Outstanding Documentary Achievement in Cinematography Award: The Visual Poet: Buddy Squires
By Bob Fisher
This year, IDA honors Buddy Squires with the 2007 Outstanding Documentary Achievement in Cinematography Award, which is sponsored by Kodak. Squires was a bit surprised because his career is still a work-in-progress. He was even more surprised upon learning that he is only the second cinematographer to receive this recognition in the 23-year history of the IDA Awards (Joan Churchill was the first, in 2005).
Documentaries are generally the director’s vision, but the audience sees them through the eyes of the cinematographer. In 1993, Squires collaborated with director Mickey Lemle on Compassion in Exile: The Life of the 14th Dalai Lama for PBS. They were in
“I was filming the refugees meeting with the Dalai Lama when something I saw on the face of a young nun encouraged me to take a risk and follow her when she walked away from the crowd,” Squires recalls. “I followed her to a small group of people who were all profoundly overwhelmed with the emotions of the moment. The story was on their faces. It’s a two-minute take that plays uncut in the film. Those two minutes speak directly to the heart-wrenching plight of people who were torn from their country.”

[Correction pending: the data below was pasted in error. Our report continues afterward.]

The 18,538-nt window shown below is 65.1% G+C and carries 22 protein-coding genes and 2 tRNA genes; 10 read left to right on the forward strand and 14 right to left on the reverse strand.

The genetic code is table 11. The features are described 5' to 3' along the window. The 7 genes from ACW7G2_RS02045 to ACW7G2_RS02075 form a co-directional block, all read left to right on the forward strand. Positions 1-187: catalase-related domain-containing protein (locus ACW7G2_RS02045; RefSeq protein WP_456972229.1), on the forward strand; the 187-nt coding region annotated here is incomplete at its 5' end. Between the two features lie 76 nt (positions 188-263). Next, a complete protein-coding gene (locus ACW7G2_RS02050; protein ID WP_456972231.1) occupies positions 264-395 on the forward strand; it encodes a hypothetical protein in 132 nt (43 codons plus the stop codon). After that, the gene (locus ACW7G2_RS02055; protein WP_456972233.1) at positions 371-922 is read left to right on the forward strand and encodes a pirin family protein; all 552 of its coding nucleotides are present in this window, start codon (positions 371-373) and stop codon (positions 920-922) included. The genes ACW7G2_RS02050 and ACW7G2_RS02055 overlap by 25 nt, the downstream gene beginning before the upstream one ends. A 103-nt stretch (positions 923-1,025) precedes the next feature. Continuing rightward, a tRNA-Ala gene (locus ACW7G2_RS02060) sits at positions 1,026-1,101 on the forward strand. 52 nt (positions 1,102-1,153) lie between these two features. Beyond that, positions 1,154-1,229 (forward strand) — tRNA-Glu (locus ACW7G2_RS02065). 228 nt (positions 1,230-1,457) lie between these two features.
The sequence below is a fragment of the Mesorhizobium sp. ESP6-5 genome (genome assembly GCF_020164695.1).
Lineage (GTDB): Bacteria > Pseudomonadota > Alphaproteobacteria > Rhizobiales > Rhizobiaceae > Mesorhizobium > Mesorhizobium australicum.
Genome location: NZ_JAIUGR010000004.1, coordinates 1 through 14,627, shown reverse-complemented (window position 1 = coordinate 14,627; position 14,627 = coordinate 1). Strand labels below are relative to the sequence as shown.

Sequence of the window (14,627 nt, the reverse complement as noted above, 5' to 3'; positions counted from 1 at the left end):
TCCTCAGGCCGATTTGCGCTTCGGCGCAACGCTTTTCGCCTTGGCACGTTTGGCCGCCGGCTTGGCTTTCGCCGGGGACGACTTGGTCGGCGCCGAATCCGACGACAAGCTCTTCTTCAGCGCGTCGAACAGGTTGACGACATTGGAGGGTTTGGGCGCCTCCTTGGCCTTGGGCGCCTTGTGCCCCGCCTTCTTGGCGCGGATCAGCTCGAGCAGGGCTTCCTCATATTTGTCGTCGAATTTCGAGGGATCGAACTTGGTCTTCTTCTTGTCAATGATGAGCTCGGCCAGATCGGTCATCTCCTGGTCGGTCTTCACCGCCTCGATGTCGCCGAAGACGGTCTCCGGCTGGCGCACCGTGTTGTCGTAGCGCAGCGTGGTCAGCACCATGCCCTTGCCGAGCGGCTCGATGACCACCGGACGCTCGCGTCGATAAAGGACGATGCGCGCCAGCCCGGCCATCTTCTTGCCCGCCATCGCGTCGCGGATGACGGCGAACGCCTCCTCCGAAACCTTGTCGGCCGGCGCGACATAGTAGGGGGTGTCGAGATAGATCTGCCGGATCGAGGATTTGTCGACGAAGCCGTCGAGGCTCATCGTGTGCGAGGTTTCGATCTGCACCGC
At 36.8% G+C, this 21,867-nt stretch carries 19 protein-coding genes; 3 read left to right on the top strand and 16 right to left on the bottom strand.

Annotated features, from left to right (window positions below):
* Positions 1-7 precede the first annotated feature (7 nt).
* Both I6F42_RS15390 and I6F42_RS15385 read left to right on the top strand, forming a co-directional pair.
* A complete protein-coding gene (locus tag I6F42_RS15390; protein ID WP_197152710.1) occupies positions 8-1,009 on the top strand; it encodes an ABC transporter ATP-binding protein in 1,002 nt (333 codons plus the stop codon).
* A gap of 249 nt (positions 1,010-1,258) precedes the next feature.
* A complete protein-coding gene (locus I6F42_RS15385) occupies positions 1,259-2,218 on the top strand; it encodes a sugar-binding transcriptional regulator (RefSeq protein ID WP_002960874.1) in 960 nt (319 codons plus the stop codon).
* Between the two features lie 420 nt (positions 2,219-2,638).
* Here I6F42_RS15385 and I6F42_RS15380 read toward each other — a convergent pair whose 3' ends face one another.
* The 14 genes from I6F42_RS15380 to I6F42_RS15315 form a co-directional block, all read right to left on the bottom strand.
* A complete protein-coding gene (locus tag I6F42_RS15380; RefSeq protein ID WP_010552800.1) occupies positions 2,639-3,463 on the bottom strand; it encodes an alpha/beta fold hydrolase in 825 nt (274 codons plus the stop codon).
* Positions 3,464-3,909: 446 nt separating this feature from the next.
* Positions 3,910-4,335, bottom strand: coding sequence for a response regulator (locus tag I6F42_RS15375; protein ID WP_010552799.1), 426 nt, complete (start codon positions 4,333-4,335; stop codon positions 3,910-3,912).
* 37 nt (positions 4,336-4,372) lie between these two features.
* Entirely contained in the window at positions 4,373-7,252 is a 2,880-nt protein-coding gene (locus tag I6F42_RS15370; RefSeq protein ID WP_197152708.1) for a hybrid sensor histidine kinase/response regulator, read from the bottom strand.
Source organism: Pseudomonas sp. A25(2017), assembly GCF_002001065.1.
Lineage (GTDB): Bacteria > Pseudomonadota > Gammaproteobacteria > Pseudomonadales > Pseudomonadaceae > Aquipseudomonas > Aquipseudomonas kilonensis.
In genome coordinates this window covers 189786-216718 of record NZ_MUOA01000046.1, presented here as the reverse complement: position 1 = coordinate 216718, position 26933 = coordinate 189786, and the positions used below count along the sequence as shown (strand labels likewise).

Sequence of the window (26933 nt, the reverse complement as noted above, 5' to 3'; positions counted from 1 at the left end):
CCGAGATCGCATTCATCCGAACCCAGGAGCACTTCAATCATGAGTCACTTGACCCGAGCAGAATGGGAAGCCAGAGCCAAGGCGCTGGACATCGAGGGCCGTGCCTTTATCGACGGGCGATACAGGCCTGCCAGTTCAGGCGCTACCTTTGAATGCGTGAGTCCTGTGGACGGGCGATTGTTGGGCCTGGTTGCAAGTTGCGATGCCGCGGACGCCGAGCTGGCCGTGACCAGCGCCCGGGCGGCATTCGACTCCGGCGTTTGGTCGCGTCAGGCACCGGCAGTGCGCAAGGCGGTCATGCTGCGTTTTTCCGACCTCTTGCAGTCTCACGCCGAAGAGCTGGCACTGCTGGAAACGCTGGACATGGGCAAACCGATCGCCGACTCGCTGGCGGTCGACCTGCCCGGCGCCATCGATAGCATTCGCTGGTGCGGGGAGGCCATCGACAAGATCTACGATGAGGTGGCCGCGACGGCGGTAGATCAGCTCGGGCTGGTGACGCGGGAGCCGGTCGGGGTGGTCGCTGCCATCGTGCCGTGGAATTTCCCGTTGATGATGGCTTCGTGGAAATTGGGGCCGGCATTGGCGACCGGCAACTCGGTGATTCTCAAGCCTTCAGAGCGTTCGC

Squires has earned some 80 documentary cinematography credits since the Oscar-nominated Brooklyn Bridge in 1981—the first of his 20 co-ventures with Ken Burns. His peers have nominated Squires for eight Emmy Awards for cinematography. He shared top honors with several other cinematographers in 1998 for the National Geographic Television special America’s Endangered Species: Don’t Say Good-Bye. Director Robert Kenner and executive producer Nicolas Noxon won an IDA Award for that film.